Background: Clinical outcomes resulting from pharmaceutical care have been incompletely addressed in the diabetes population. We conducted a retrospective study evaluating clinical outcomes in a diabetes disease management program in which clinical pharmacists possessed collaborative practice agreements.
Objective: To evaluate changes in clinical outcomes for patients enrolled in a pharmacist-coordinated diabetes management program.
Methods: Medical records of 157 patients enrolled in the diabetes management program between June 2003 and April 2004 were retrospectively reviewed. Data collection included baseline and follow-up values for hemoglobin A(1C) (A1C) and lipids as well as frequency of adherence to preventive care, including annual foot and eye examinations and daily aspirin therapy.
Results: For patients with both baseline and follow-up data, the mean A1C reduction was 1.6% (n = 109; p < 0.001). For patients with an initial A1C of > or =8.5%, the mean reduction was 2.7% (n = 57; p < 0.001). The percentage of patients with A1C < or =7% increased from 19% at baseline to 50% at follow-up (p < 0.001). The mean low-density lipoprotein (LDL) reduction observed was 16 mg/dL (n = 73; NS) and the percentage of patients with LDL values < or =100 mg/dL increased from 30% at baseline to 56% at follow-up (p < 0.001). The frequency of microalbumin screening increased by 27% (p < 0.001), and the number of patients with annual eye and foot examinations increased by 27% (p < 0.05) and 15% (p < 0.05), respectively. The percentage of patients who had a positive microalbumin test and were taking a renal protective agent rose 19% from baseline to follow-up (NS). The percentage of patients taking daily aspirin increased from 42% at baseline to 80% at follow-up (p < 0.01).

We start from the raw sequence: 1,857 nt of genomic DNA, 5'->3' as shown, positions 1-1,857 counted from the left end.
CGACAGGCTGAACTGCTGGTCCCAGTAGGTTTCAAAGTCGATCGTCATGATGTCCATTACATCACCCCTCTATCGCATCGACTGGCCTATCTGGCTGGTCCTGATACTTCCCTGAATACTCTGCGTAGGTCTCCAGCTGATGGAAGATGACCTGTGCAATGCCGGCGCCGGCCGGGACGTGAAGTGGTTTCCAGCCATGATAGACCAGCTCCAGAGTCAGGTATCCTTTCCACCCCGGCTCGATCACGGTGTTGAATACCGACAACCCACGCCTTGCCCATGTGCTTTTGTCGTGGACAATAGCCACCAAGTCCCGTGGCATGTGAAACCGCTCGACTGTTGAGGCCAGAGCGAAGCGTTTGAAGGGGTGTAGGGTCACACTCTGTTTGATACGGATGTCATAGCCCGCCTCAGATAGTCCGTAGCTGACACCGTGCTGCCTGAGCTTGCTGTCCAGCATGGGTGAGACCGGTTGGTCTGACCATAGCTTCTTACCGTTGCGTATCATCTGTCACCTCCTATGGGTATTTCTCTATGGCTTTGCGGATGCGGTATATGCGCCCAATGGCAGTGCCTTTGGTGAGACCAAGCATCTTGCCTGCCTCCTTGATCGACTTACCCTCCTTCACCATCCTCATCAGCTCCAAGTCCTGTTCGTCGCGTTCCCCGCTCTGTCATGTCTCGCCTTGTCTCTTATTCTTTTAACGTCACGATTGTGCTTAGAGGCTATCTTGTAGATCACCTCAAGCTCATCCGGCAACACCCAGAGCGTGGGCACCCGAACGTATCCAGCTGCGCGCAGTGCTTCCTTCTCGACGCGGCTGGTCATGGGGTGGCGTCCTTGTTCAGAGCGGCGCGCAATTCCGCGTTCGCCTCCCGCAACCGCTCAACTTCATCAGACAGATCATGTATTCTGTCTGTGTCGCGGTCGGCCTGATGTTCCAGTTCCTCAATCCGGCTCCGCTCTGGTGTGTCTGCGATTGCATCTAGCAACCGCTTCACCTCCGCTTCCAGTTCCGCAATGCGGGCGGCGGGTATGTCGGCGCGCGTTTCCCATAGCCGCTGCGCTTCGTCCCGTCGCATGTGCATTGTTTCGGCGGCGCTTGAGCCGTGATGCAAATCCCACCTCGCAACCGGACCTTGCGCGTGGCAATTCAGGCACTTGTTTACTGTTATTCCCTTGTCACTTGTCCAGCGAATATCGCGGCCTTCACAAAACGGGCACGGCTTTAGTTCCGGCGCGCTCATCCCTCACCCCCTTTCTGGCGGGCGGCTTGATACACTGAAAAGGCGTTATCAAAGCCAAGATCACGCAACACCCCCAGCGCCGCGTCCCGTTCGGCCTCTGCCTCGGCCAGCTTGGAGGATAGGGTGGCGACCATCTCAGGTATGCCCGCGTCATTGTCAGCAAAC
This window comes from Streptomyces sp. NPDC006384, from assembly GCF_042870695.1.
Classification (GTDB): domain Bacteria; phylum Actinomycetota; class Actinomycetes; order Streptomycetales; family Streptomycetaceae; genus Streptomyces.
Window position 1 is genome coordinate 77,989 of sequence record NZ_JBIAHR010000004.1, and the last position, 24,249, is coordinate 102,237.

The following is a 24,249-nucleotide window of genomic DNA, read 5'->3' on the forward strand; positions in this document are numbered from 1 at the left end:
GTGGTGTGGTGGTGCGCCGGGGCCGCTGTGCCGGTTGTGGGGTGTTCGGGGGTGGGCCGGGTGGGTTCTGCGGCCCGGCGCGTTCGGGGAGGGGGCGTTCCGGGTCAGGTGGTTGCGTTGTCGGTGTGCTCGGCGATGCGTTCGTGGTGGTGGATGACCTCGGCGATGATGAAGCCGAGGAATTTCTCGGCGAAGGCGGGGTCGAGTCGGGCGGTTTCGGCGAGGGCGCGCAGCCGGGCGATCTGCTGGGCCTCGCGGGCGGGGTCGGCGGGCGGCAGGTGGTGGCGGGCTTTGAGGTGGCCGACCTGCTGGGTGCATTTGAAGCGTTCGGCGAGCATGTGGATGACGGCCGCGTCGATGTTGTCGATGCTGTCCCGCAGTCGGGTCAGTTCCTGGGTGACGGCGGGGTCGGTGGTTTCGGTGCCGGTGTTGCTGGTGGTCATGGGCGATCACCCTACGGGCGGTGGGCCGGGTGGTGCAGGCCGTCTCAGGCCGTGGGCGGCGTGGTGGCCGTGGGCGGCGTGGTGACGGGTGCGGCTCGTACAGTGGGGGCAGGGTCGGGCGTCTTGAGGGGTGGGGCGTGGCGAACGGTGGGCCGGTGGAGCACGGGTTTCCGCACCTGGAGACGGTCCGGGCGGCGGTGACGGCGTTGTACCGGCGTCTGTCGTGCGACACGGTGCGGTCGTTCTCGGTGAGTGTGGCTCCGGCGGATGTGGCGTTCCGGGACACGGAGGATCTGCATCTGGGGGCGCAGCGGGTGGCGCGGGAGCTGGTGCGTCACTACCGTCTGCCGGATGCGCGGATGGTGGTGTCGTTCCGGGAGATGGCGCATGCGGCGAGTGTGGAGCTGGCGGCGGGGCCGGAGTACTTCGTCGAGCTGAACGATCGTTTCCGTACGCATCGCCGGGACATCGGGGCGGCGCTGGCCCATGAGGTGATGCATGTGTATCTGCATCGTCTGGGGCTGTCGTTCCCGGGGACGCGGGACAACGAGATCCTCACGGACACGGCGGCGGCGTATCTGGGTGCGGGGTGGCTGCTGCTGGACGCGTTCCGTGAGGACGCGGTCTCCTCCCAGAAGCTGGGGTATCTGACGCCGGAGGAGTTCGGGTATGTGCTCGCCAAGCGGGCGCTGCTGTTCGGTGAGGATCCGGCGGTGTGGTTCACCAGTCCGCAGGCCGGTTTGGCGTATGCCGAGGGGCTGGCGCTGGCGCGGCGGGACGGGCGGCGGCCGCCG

Conclusions: The pharmacist-coordinated diabetes management program was effective in improving clinical markers for enrolled patients. Significant improvements were observed in A1C and LDL values as well as the frequency of adherence to preventive care.